My mailers are usually 11 inches by 6, the largest you can send at the letter postage rate. This one was a folded 11 x 12, and it said that you can vote for Aimee because everyone else is.
We mailed one version of this as the absentee chaser, then a revised and updated version to the poll voters a few weeks later.
We planned this image of the crowd standing behind Aimee, and hired my friend Arthur to shoot the photo. The people were attending an SEIU union meeting, after they had endorsed Aimee. I masked out the background in Photoshop to make it nice and clean.
Discount postage is surprisingly complicated, and you have to figure it out before printing. The indicia has to be right, and the space for the address must accomodate a very large barcode. I have the software and equipment to do large mailings myself, but in the final weeks of a heated campaign, a professional mailhouse saves time.
The inside of the folded piece lists elected officials and voters who have given permission to use their name. The remit envelope has a check box for this, and the web site has a form.
By sending the mailer with "Carrier Route Sorting", it does not need to be tabbed. Those are the little round stickers sealing a folded mail piece closed, and they prevent many voters from looking at the inside. Carrier route sorting means that we give them to the post office in the exact order that the letter carrier walks.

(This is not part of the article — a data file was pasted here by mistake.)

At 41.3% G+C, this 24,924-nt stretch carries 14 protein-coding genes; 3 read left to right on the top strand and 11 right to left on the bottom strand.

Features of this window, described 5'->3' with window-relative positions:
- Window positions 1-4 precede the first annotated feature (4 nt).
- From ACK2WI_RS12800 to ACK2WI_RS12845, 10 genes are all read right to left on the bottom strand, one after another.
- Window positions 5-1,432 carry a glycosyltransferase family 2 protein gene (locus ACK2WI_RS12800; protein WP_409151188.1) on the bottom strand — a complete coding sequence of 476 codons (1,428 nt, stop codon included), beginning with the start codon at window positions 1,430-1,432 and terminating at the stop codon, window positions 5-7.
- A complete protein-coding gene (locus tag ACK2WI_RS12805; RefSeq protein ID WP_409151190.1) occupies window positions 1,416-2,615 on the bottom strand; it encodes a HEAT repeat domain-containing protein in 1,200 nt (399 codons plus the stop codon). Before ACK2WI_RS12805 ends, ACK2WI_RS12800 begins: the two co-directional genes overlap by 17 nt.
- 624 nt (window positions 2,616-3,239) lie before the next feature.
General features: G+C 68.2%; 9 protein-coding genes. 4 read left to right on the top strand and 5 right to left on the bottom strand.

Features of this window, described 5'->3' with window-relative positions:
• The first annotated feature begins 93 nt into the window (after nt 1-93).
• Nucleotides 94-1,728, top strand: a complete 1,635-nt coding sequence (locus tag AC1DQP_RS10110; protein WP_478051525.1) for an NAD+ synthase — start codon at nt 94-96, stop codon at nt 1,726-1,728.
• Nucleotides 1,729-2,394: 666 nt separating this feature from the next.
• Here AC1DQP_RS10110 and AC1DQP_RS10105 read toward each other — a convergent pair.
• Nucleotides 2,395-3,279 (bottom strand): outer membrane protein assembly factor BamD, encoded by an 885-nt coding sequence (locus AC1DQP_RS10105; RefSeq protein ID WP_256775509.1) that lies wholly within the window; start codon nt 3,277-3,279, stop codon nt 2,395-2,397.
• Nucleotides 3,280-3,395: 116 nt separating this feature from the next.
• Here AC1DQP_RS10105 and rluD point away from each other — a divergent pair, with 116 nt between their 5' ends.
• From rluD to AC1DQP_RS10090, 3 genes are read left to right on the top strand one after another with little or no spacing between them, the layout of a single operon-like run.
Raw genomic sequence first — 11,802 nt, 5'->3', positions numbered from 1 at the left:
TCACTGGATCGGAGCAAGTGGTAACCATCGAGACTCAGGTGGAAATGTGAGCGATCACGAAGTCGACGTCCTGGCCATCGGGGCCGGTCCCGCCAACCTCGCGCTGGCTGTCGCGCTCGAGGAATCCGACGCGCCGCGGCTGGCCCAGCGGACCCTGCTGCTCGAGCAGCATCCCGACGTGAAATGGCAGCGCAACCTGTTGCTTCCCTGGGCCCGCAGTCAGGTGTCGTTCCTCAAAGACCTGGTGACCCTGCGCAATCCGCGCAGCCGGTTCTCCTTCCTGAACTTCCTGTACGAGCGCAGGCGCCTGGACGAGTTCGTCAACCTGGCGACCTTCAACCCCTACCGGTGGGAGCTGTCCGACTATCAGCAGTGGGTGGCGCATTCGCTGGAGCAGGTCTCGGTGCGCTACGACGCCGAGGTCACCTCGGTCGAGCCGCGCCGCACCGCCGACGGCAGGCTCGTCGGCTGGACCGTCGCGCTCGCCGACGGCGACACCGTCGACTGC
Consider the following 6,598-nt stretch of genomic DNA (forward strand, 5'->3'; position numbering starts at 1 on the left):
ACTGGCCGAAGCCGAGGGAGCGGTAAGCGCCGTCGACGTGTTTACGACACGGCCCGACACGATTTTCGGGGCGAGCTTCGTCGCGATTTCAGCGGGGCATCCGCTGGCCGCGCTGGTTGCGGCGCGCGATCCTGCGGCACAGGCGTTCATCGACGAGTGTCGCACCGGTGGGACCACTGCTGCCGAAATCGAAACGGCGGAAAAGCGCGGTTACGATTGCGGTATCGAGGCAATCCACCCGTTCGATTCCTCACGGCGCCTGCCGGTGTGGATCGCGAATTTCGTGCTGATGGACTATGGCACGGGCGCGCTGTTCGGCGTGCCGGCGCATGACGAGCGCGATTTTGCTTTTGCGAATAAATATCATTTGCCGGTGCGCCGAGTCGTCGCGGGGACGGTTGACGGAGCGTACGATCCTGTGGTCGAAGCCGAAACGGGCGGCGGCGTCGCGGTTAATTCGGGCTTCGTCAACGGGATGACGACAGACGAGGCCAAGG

The first time I had this printed, the company sent me the image at right depicting the plate used on the press. Our particular shop uses a 19x25 inch press, which wastes quite a bit of paper printing only 11x12.
The next time we printed, we put another print job on the same plate. This is called a gang run. After you learn the details of doing it, you can save a lot of money on campaign printing costs.